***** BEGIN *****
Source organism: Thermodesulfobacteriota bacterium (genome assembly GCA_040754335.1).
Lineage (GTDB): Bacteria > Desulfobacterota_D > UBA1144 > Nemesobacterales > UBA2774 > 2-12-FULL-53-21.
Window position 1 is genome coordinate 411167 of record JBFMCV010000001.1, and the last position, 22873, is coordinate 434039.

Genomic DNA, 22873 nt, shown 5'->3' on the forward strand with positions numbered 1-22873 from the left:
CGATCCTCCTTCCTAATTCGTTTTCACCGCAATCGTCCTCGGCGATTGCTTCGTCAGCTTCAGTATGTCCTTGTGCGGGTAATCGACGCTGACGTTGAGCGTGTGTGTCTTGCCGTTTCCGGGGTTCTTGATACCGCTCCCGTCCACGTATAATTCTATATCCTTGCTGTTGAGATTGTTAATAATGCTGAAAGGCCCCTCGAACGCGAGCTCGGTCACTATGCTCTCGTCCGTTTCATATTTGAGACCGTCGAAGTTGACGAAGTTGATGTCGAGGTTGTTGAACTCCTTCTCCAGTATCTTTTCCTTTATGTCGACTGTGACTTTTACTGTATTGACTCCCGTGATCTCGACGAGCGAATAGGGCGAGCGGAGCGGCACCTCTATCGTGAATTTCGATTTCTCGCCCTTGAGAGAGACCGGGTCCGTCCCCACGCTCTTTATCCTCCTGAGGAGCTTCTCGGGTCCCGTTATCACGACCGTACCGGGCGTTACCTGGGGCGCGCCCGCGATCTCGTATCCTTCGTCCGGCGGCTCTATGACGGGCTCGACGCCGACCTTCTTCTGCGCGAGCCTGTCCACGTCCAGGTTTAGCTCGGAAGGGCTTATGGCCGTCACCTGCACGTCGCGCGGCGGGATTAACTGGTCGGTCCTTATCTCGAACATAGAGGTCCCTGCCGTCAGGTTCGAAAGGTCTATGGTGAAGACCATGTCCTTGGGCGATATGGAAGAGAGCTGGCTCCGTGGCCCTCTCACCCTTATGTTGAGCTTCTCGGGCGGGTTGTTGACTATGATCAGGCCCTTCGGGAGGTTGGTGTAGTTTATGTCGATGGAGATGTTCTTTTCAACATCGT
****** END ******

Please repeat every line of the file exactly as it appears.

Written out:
Source organism: Thermodesulfobacteriota bacterium (genome assembly GCA_040754335.1).
Lineage (GTDB): Bacteria > Desulfobacterota_D > UBA1144 > Nemesobacterales > UBA2774 > 2-12-FULL-53-21.
Window position 1 is genome coordinate 411167 of record JBFMCV010000001.1, and the last position, 22873, is coordinate 434039.

Genomic DNA, 22873 nt, shown 5'->3' on the forward strand with positions numbered 1-22873 from the left:
CGATCCTCCTTCCTAATTCGTTTTCACCGCAATCGTCCTCGGCGATTGCTTCGTCAGCTTCAGTATGTCCTTGTGCGGGTAATCGACGCTGACGTTGAGCGTGTGTGTCTTGCCGTTTCCGGGGTTCTTGATACCGCTCCCGTCCACGTATAATTCTATATCCTTGCTGTTGAGATTGTTAATAATGCTGAAAGGCCCCTCGAACGCGAGCTCGGTCACTATGCTCTCGTCCGTTTCATATTTGAGACCGTCGAAGTTGACGAAGTTGATGTCGAGGTTGTTGAACTCCTTCTCCAGTATCTTTTCCTTTATGTCGACTGTGACTTTTACTGTATTGACTCCCGTGATCTCGACGAGCGAATAGGGCGAGCGGAGCGGCACCTCTATCGTGAATTTCGATTTCTCGCCCTTGAGAGAGACCGGGTCCGTCCCCACGCTCTTTATCCTCCTGAGGAGCTTCTCGGGTCCCGTTATCACGACCGTACCGGGCGTTACCTGGGGCGCGCCCGCGATCTCGTATCCTTCGTCCGGCGGCTCTATGACGGGCTCGACGCCGACCTTCTTCTGCGCGAGCCTGTCCACGTCCAGGTTTAGCTCGGAAGGGCTTATGGCCGTCACCTGCACGTCGCGCGGCGGGATTAACTGGTCGGTCCTTATCTCGAACATAGAGGTCCCTGCCGTCAGGTTCGAAAGGTCTATGGTGAAGACCATGTCCTTGGGCGATATGGAAGAGAGCTGGCTCCGTGGCCCTCTCACCCTTATGTTGAGCTTCTCGGGCGGGTTGTTGACTATGATCAGGCCCTTCGGGAGGTTGGTGTAGTTTATGTCGATGGAGATGTTCTTTTCAACATCGT